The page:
ON WEDNESDAY, City Council made headway on improving the city's waterfront, when the rules committee approved a zoning overlay covering a stretch
of the Delaware between Oregon and Allegheny avenues.
The overlay, from Councilman DiCicco, provides interim planning requirements until a city master plan supersedes it, and will help create a riverfront trail and a retail/commercial corridor, and better connect the riverfront and the city- all the focus of the civic vision for the central Delaware created after nearly two years of public meetings.
The overlay keeps certain kinds of developments, such as big-box stores and mile-high condo developments, from being developed at least until a more coherent master plan is developed in about two years. It would create a "setback" for foot and bicycle traffic of 100 feet or 10 percent of the total parcel, whichever is less.
This could be a giant leap, not only for the Delaware, but for the city as a whole. That's because it helps readdress the way the city gets developed.
And if the spirited testimony during Wednesday's hearing is any indication, get ready for some passionate and ongoing arguments on land use, and on whose voices count in building the city.
Foes of the overlay were represented by the Development Workshop, a nonprofit group of developers lead by Ballard Spahr attorney Michael Sklaroff and by planning and development executive Craig Schelter. Both challenged the overlay, with arguments centering on the primacy of private-property owners vs. the public good.
In this town, the former has traditionally held sway, particularly in a city where for too long, the approach to planning has been, "Please come and build anything here."
And the long underutilized waterfront, built with no coherent vision other than apparently shutting out the public, is a logical focal point for this argument. In addition to creating a vision for the Delaware, the Penn Praxis process also reminded citizens that they can and should have a bigger say in how the city gets developed.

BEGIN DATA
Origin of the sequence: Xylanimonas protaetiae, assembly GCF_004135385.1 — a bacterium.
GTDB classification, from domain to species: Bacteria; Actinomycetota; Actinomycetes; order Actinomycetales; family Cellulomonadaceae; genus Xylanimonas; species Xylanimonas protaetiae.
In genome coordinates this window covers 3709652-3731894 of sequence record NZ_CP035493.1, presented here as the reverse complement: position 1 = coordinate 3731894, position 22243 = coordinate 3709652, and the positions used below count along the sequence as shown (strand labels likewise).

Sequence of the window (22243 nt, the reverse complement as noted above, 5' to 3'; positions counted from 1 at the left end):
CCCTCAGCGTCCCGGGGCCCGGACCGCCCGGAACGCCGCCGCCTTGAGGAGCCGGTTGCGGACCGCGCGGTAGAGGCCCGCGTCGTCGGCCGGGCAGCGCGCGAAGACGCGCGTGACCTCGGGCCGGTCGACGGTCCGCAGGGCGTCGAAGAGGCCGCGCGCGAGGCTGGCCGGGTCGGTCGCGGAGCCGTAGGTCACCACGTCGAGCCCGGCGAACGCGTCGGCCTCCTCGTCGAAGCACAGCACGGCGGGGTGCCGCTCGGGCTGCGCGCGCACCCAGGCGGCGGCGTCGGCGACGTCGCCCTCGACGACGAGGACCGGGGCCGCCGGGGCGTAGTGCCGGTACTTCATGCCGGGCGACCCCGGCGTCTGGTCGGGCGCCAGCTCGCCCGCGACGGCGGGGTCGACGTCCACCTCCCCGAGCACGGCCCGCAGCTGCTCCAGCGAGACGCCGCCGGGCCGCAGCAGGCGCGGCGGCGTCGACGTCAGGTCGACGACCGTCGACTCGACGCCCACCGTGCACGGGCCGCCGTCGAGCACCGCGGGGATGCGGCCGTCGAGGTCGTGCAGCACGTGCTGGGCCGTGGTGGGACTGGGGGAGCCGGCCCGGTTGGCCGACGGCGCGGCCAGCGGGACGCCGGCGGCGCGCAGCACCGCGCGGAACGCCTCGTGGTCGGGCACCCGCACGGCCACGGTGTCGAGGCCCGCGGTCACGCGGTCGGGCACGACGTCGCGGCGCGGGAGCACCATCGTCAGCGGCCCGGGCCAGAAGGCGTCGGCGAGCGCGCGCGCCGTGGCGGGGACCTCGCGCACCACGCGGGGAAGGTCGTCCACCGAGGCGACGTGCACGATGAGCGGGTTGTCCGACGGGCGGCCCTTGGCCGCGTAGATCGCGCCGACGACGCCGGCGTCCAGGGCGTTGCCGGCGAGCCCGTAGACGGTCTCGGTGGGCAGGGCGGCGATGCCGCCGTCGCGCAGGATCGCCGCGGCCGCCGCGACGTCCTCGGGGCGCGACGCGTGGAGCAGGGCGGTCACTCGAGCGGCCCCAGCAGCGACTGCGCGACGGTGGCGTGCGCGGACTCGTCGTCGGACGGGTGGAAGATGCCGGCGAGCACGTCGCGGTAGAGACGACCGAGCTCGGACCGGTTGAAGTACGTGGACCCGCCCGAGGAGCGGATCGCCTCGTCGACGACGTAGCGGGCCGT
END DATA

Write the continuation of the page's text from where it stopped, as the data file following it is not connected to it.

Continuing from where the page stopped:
The hearing also provided a closer glimpse into a system needing serious overhaul. Fortunately, a zoning reform commission is set to streamline the inefficient process of building anything in the city. Even without referencing the chart of this maddening process on page 21, it's clear that it can't happen soon enough.
For example, Sklaroff protested a stipulation of the overlay that would give approval authority to the Planning Commission. He objected to the idea that instead of City Council approving zoning for a project, projects would be subject to "the subjective review of the Planning Commission."
Only in this city could it be a threat to have the authority on planning and zoning be . . . the Planning Commission.
The city charter gives zoning authority to Council. There are reasons that makes sense, but more reasons why it doesn't. Case in point: also passed out of committee is a bill creating a Delaware River Conservation District; just north of the central Delaware, in Joan Krajewski's district, this calls for a trail and setbacks of 50 feet. Such is the patchwork, Balkan-state approach to urban planning in the city.
We're not arguing for Council to be cut out of the process. A good start might be having at least one Council representative on the Planning Commission.
But the city needs a single professional body like the Planning Commission to weigh the impact of planning and development on the city as a whole, not just according to important, but narrow, councilmanic concerns. *